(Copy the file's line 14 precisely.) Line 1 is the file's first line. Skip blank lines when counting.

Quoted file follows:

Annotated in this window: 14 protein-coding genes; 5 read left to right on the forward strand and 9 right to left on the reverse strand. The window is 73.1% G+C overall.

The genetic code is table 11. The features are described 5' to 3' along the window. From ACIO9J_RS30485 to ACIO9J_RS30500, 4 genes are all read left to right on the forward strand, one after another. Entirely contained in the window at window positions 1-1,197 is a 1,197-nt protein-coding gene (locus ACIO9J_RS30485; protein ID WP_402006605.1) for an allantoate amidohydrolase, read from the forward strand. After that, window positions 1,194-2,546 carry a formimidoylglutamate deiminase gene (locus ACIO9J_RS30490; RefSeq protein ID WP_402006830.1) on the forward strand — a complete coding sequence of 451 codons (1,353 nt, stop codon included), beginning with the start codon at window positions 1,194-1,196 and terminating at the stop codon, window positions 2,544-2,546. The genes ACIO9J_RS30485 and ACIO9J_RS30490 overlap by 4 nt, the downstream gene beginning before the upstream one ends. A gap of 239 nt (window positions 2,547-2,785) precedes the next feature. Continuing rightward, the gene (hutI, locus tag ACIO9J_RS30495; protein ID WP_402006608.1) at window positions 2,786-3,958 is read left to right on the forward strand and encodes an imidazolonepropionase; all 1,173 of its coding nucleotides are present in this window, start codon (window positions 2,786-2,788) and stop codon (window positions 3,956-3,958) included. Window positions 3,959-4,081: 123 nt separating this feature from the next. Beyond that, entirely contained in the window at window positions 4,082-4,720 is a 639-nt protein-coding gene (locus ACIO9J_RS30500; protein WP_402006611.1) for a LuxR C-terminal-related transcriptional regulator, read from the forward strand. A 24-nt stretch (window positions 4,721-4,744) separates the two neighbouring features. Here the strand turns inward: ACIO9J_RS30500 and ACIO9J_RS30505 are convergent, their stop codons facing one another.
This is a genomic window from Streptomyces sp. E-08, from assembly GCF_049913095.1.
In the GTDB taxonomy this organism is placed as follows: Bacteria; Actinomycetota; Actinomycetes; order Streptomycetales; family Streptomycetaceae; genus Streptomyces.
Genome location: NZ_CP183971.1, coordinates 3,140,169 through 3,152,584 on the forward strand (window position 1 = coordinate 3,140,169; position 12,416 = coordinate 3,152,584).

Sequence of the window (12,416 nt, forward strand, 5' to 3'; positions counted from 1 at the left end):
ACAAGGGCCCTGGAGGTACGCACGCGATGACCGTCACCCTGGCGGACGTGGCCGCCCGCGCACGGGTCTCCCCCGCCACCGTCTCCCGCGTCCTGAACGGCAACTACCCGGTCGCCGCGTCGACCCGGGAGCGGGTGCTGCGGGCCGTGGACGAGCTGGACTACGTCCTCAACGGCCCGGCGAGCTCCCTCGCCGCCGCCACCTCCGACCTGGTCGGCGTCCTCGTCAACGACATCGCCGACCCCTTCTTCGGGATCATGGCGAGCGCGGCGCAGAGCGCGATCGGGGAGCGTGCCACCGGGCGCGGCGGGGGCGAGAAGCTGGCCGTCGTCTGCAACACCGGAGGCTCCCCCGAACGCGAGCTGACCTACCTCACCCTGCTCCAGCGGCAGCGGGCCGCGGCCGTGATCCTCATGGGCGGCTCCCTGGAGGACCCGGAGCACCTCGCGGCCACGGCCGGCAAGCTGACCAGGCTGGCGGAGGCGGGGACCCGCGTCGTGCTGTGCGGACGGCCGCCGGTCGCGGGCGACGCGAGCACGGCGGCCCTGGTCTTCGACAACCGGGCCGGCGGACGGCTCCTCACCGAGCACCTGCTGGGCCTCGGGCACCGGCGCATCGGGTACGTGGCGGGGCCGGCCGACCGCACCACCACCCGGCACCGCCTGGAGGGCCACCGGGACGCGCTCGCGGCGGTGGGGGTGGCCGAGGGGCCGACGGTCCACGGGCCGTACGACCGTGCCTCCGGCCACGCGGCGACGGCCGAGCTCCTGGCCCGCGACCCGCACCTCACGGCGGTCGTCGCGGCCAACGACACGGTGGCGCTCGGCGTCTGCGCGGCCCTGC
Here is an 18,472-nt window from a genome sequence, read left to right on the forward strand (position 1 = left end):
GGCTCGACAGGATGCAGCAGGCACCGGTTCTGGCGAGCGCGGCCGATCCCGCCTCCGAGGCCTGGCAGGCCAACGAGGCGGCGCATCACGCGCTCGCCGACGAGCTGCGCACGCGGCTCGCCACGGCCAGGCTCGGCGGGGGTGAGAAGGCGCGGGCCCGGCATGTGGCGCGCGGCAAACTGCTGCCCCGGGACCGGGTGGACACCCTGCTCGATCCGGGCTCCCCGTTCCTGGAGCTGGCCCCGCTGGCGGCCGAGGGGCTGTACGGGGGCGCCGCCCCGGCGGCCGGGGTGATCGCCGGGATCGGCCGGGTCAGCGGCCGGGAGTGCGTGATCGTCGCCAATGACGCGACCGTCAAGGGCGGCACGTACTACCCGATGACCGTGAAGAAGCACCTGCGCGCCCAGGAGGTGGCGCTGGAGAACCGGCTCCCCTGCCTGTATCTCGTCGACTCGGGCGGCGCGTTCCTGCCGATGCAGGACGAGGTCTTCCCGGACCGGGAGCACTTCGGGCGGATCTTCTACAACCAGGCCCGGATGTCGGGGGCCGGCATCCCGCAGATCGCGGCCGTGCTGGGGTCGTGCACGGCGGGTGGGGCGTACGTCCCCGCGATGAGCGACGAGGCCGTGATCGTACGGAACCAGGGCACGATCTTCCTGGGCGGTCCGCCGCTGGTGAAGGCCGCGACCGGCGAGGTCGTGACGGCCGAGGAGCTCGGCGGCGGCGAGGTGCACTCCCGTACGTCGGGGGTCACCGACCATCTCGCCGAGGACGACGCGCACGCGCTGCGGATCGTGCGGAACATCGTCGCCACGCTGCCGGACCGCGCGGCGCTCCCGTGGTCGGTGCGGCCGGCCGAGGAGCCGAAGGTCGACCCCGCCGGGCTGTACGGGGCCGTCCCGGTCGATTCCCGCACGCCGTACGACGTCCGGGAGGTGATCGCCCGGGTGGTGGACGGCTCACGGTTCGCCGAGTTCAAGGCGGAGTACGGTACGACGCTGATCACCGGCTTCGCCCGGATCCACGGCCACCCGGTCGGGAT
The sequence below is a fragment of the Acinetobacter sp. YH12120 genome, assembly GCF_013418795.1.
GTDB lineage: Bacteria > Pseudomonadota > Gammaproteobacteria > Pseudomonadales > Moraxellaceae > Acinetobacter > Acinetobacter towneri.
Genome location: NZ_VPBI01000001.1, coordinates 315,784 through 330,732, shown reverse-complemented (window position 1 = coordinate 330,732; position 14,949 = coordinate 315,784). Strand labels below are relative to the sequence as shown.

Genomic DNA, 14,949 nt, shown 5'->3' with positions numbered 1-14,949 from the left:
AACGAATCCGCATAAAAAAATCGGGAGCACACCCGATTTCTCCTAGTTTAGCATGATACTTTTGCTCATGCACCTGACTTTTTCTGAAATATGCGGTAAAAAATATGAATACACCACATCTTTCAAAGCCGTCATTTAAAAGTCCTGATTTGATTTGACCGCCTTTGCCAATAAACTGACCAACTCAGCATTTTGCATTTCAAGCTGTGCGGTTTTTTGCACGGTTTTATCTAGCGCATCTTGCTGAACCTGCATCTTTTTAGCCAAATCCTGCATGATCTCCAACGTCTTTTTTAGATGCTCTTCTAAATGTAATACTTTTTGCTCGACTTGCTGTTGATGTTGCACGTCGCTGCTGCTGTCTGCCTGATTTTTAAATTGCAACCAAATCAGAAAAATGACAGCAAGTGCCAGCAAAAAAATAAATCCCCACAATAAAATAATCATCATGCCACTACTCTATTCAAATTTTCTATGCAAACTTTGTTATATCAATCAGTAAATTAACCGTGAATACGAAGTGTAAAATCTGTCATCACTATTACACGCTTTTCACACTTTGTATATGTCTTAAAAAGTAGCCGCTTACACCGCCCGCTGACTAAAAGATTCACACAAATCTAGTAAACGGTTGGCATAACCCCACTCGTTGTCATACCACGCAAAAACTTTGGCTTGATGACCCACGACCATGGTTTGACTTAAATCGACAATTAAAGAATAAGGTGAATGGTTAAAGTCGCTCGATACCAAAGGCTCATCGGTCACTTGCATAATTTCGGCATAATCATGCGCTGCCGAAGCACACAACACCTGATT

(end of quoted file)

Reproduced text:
AACGAATCCGCATAAAAAAATCGGGAGCACACCCGATTTCTCCTAGTTTAGCATGATACTTTTGCTCATGCACCTGACTTTTTCTGAAATATGCGGTAAAAAATATGAATACACCACATCTTTCAAAGCCGTCATTTAAAAGTCCTGATTTGATTTGACCGCCTTTGCCAATAAACTGACCAACTCAGCATTTTGCATTTCAAGCTGTGCGGTTTTTTGCACGGTTTTATCTAGCGCATCTTGCTGAACCTGCATCTTTTTAGCCAAATCCTGCATGATCTCCAACGTCTTTTTTAGATGCTCTTCTAAATGTAATACTTTTTGCTCGACTTGCTGTTGATGTTGCACGTCGCTGCTGCTGTCTGCCTGATTTTTAAATTGCAACCAAATCAGAAAAATGACAGCAAGTGCCAGCAAAAAAATAAATCCCCACAATAAAATAATCATCATGCCACTACTCTATTCAAATTTTCTATGCAAACTTTGTTATATCAATCAGTAAATTAACCGTGAATACGAAGTGTAAAATCTGTCATCACTATTACACGCTTTTCACACTTTGTATATGTCTTAAAAAGTAGCCGCTTACACCGCCCGCTGACTAAAAGATTCACACAAATCTAGTAAACGGTTGGCATAACCCCACTCGTTGTCATACCACGCAAAAACTTTGGCTTGATGACCCACGACCATGGTTTGACTTAAATCGACAATTAAAGAATAAGGTGAATGGTTAAAGTCGCTCGATACCAAAGGCTCATCGGTCACTTGCATAATTTCGGCATAATCATGCGCTGCCGAAGCACACAACACCTGATT